The Unitarian Universalist Service Committee advances human rights through grassroots collaborations.
Indigenous Lives and The Climate Crisis: A Photo Essay Series (Part 1)
By Mike Givens on July 10, 2023
Native communities across the United States are helping to lead the global call for a definitive and effective response to climate change. Daily, Indigenous coastal communities—from California to Maine, Alaska to Nevada—live with the life-altering impacts of climate change. From subsidence (the sinking of land) to storms and sea-level rise, the effects of climate change irreparably alter entire communities, their cultures, economic prospects, living conditions, and so much more.
Several communities in Alaska and Louisiana took the initiative to reach out to an international human rights body with an urgent request: Visit their communities and learn firsthand about the climate change impacts they are experiencing—and the injustices they’ve lived through as a result.
Earlier this year, an organization that investigates claims of human rights violations agreed to send a representative to both states to meet with Native communities, learn about how climate change impacts their lives, and document these facts and stories for a global audience.
What is the OAS and IACHR?
The Organization of American States (OAS) is a 75-year-old institution founded to bring together nations across North, South, and Central Americas to address conflicts and challenges faced by these countries. Twenty-one countries founded OAS in 1948 and the number of member nations has grown to 35. The purpose of OAS is to serve as a diplomatic and political convener for the Americas, navigating conflict, promoting solidarity, and encouraging collaboration.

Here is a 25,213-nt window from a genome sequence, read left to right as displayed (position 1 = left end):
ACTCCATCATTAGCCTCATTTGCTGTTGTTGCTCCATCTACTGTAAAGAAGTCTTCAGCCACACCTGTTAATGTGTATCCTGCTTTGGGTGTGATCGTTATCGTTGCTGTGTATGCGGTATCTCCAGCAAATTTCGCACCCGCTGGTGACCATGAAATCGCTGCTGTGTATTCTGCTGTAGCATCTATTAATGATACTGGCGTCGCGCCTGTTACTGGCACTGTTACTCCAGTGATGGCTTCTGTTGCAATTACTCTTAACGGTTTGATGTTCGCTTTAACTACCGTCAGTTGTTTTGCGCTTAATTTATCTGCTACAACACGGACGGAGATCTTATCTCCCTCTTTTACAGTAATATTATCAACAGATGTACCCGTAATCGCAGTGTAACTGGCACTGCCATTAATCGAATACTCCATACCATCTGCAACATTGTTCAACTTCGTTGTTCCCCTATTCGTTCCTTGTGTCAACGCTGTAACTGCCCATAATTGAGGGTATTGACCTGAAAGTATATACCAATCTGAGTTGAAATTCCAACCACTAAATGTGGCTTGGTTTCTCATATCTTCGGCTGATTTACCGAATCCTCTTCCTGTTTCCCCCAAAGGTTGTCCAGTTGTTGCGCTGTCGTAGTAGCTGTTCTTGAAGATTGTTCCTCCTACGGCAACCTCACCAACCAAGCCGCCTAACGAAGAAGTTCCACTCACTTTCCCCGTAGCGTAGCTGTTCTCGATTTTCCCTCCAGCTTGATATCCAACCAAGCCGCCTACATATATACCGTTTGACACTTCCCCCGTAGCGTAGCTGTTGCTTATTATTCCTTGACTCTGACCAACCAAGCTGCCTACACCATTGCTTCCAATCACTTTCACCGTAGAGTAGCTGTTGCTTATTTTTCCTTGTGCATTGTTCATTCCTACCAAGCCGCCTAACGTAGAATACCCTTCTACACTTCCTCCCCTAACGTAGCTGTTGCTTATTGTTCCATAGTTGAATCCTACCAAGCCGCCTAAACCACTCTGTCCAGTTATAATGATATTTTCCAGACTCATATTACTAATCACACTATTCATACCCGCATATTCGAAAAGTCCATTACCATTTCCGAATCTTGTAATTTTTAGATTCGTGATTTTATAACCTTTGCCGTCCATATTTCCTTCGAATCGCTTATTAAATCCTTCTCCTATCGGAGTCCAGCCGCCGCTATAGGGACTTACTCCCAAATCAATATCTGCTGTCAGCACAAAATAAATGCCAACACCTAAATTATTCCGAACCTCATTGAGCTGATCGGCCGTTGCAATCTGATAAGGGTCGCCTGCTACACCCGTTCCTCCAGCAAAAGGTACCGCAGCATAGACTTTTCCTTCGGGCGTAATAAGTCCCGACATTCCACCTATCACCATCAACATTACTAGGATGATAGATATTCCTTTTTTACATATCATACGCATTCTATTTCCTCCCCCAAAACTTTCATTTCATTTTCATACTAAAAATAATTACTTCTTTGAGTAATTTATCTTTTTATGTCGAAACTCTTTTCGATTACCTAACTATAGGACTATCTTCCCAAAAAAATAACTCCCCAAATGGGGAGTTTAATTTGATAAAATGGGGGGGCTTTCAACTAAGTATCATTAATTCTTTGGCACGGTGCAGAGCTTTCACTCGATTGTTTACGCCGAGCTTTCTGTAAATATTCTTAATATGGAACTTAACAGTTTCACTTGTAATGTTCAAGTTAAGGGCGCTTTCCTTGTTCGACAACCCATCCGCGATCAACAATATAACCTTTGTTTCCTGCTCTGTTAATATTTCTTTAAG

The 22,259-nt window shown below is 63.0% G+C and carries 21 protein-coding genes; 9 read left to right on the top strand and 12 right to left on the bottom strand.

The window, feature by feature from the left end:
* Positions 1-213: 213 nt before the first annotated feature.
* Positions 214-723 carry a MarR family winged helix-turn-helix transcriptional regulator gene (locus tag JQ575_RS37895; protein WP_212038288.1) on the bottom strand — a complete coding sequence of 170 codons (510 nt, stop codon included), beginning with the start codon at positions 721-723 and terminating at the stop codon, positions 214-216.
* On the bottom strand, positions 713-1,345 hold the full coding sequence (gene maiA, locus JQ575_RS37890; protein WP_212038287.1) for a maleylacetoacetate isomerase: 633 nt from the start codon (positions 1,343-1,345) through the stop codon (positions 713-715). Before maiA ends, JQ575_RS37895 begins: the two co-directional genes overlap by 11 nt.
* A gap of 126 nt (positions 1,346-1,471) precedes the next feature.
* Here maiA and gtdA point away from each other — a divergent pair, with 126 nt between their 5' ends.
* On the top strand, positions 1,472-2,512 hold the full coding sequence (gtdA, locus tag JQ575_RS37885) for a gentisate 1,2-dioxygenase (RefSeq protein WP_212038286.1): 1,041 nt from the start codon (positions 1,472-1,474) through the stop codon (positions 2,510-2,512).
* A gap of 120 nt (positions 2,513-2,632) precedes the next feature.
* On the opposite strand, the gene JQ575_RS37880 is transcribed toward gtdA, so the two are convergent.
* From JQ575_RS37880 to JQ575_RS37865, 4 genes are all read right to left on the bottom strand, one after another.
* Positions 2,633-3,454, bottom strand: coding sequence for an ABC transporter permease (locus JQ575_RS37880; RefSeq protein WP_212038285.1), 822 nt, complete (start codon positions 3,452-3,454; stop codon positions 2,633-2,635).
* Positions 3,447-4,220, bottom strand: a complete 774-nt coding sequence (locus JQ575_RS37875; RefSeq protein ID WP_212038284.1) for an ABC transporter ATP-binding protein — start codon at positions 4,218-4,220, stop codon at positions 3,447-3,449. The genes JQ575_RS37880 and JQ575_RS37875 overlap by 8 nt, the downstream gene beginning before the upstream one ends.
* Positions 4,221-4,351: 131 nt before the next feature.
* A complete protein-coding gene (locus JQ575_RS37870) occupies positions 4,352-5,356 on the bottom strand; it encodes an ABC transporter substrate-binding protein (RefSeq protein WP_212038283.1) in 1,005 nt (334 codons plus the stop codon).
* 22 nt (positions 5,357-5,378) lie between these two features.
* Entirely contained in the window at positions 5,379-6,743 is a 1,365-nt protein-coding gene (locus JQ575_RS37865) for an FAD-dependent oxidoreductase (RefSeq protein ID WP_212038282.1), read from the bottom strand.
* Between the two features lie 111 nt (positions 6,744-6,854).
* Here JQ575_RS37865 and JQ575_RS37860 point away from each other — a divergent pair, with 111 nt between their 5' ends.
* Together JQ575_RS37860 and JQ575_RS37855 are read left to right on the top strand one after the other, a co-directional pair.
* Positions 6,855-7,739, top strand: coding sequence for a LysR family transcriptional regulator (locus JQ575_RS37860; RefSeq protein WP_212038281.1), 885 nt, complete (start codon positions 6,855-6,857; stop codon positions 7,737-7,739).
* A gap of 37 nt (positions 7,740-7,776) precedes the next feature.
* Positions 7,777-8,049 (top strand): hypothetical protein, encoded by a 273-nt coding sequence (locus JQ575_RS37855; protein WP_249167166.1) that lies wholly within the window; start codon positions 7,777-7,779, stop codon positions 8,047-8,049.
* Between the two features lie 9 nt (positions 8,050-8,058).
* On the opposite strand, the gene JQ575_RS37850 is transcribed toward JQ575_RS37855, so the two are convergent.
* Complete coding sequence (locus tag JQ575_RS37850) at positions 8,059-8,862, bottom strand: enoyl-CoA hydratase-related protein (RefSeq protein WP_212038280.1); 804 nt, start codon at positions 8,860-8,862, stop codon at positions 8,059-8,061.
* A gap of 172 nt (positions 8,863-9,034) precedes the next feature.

In the late 1950s, the OAS established the Inter-American Commission on Human Rights (IACHR) to serve as a human rights observer and documentarian for the member nations. There are 13 thematic human rights issues that the IACHR covers, from the rights of Indigenous peoples, women, and people in migration to the rights of older persons, people with disabilities, and those defending human rights.
The Special Rapporteur on Economic, Social, Cultural, and Environmental Rights (REDESCA) was established in 2017 and heard an urgent request from Alaskan and Louisianan Native communities for support in addressing the human rights violations that accompanied the climate crisis. Earlier this year, the Special Rapporteur, Soledad García Muñoz, agreed to visit these communities and document their struggles. In May, she spent a week touring these coastal communities—first Louisiana, then Alaska—to understand what these communities are experiencing.
In this three-part series, we will take a look at the visits and what the Special Rapporteur observed. We’ll also discuss next steps in the process and what this report means for these communities.